Volleyball: Columbia (6-5, 0-1 Ivy) lost to Cornell (6-5, 1-0 Ivy) 1-3 on Saturday in their Ivy opener. Each of the four sets was tight—23-25, 18-25, 25-22, 25-27—but the Lions failed to capitalize on slim leads in the first and fourth sets. First-year Emily Teehan had another phenomenal match, posting 10 digs and 11 kills for her fifth double-double this year. Junior Chichi Ikwuazom led the defense with seven blocks. The Lions will look to improve their Ivy record next weekend with a pair of home matches against Dartmouth and Harvard.

Women’s Tennis1 doubles title, 1 singles finalist at Cissie Leary Tournament
Field Hockeywon 4-2 at Brown, won 2-1 against Bryant
Women’s Soccer: won 2-1 against Cornell

Photo via



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She’ll be here on Thursday!

The World Leaders Forum 2018 is here! Heads of state, foreign policy experts, and academics will be coming to speak to the Columbia community this week. Most of these events are already full, but get excited to see some fancy limousines and security teams roll through campus.

Here’s who will be here, and when:

Monday: Can the EU be True to its Values? First Vice-President of the European Commission H.E. Frans Timmermans. Moderated by Adam Tooze, with opening remarks by Anya Schiffrin, at 1 pm in Low Library.

Thursday: Prime Minister Jacinda Ardern of New Zealand. This event is part of the International Conference on Sustainable Development, at 9:15 am in Lerner Hall.

Thursday: His Royal Highness Crown Prince Haakon of Norway. This event is also part of the International Conference on Sustainable Development, at 10 am in Lerner Hall.

Thursday: The Honorable Madeleine K. Albright: Global Challenges of Today – Commemorating Václav Havel. Welcome remarks by Merit Janow, introductions by President Lee Bollinger, and moderated by Jan Svejnar, 1:30 pm in Low Library.

If you attended any of the speaker series, or if you spot some of these speakers on campus, feel free to reach out at!

the og madam secretary via Wikipedia



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The Barnard Community Garden she tells you not to worry about

Colloquially referred to as the “Barnard Gardening Club,” officially recognized as nothing, but personally called the “Barnard Community Garden,” this unofficial club at Barnard has made a lot of change considering its (lack of) status. Bwog sat down with the visionaries behind the Barnard Community Garden and talked about sending an inordinate amount of e-mails and encouraging inclusivity in sustainable initiatives.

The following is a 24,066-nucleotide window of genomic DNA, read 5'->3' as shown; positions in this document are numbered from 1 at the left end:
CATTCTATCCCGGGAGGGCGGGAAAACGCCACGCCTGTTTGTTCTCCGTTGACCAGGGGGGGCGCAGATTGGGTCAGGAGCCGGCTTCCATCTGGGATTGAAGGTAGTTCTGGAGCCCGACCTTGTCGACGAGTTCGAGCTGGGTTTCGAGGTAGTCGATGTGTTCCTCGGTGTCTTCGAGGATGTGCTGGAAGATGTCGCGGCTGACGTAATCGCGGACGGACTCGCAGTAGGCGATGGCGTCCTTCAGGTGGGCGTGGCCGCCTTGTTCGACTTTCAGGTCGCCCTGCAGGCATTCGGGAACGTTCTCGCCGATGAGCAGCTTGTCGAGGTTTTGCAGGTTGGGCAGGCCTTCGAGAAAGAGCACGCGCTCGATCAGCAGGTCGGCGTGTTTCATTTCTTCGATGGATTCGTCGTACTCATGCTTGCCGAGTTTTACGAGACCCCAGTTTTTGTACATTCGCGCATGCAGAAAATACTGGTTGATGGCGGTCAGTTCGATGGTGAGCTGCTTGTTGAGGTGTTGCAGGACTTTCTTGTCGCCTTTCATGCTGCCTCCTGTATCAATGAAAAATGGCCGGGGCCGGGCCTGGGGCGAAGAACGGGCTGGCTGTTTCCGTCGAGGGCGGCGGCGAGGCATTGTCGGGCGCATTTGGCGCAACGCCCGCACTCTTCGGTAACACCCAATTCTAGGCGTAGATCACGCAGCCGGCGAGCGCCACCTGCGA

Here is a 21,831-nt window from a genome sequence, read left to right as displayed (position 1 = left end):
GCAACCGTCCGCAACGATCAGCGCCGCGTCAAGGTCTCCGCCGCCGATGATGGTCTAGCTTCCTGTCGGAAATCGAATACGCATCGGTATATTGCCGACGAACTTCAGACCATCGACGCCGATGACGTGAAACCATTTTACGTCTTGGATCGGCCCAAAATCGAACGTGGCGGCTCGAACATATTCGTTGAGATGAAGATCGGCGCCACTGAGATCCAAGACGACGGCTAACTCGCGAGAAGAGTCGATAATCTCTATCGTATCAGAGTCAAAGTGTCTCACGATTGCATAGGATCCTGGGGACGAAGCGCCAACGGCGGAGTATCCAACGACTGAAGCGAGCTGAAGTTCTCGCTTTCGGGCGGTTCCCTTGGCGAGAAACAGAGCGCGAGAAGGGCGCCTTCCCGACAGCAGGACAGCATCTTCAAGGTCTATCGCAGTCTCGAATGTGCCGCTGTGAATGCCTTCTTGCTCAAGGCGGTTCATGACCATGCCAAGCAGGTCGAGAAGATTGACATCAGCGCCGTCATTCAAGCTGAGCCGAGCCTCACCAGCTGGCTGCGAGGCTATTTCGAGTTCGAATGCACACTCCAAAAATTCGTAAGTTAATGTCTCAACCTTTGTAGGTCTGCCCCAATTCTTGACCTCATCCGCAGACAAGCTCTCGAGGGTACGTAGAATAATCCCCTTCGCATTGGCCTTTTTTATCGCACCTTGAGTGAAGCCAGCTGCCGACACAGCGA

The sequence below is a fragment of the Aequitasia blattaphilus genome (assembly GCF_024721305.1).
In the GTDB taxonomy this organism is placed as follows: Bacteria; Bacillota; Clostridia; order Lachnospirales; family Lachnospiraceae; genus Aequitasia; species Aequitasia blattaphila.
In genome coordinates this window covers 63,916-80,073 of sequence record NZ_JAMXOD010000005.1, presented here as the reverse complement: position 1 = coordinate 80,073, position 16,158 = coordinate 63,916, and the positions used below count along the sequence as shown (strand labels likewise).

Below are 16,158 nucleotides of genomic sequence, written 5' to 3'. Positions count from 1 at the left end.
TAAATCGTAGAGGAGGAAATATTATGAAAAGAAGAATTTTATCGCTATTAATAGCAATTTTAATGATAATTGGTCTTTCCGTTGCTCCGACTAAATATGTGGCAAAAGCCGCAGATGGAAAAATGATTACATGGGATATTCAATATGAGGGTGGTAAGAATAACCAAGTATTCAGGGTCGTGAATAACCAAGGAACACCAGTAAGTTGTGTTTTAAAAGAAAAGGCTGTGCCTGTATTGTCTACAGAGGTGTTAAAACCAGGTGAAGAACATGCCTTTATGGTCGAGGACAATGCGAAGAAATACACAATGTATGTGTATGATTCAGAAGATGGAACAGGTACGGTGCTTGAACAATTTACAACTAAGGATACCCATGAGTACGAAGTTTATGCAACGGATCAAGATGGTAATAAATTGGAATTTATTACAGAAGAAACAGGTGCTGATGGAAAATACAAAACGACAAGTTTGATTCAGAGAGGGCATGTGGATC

You probably haven’t heard of the Barnard Gardening Club before this. Unless you are one of the original 12 witnesses to Katie Russell’s (BC ’18) vision or the two remaining club runners, Natasha Reich BC ’21 and Ellery Vaughan ’19, you probably also didn’t notice the 4×6 gardening plot currently growing in the Barnard Quad. Compared to the Columbia-equivalent growing in the NoCo Plaza, the Barnard Community Garden could be easily overlooked, but considering its recent inception of last semester and its lack of formal recognition, the BCG has received more benefits and gained more traction than would be expected of an informal initiative toward sustainability.

The club began as a subcommittee of Barnard’s EcoReps by Katie Russell as they petitioned for a space on campus which could be available to and tended by students. While currently growing arugula and dill, the club itself struggles with growing its general body and public support without the Governing Board at Barnard’s recognition, which controls funding for campus organizations. Additionally, Reich and Vaughan are incumbent members balancing the practicalities of Katie Russell’s original vision and taking agency over the club they now independently run.

Learn about the Gardening Club challenges and vermicomposting after the jump!



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Happening in the World: A flight in Melbourne, Australia hit a shopping center soon after take-off from Essendon Airport, killing the pilot and four passengers. Authorities found out that the plane’s rudder had been in the wrong position, a simple error that could have been fixed by the pilot before takeoff.

The MitraClip being used to repair heart valves

Happening in the US: In a large clinical trial, doctors have been using a tiny clip in order to repair damaged heart valves among those with heart disease. This device, called the MitraClip, repairs the mitral valve by clipping its two flaps together in the middle. Previously, it was believed that this would have no effect on treating heart disease but in a study conducted across the US and Canada with 614 patients, 92 who got the device were hospitalized for heart failure during the period, and 28 died as opposed to the 151 untreated who were hospitalized for heart failure in the ensuing two years and sixty-one who died.

Happening in NYC: A 52-year old woman stabbed five people, including 3 infants, at an unlicensed maternity center in Queens last Friday. The infants remain in critical condition, while the two adults were stabbed over eight times. The horrific murder has the suspect arrested on five counts for murder and undergoing a psychiatric evaluation.

Happening on Campus: The Ukrainian Film Club of Columbia will be hosting a film screening and discussion of “Vulcano,” an irreverent commentary on the Southern Ukrainian steppe, where the Russian Spring came to an end in 2014. It will be held at Deutsches Haus from 7 to 8 PM.

Overseen/Overheard: Football player to another football player in Carman (paraphrased)– Man, I lifted so much last night, I’m still sore… It’s kinda like nutting all over your chest.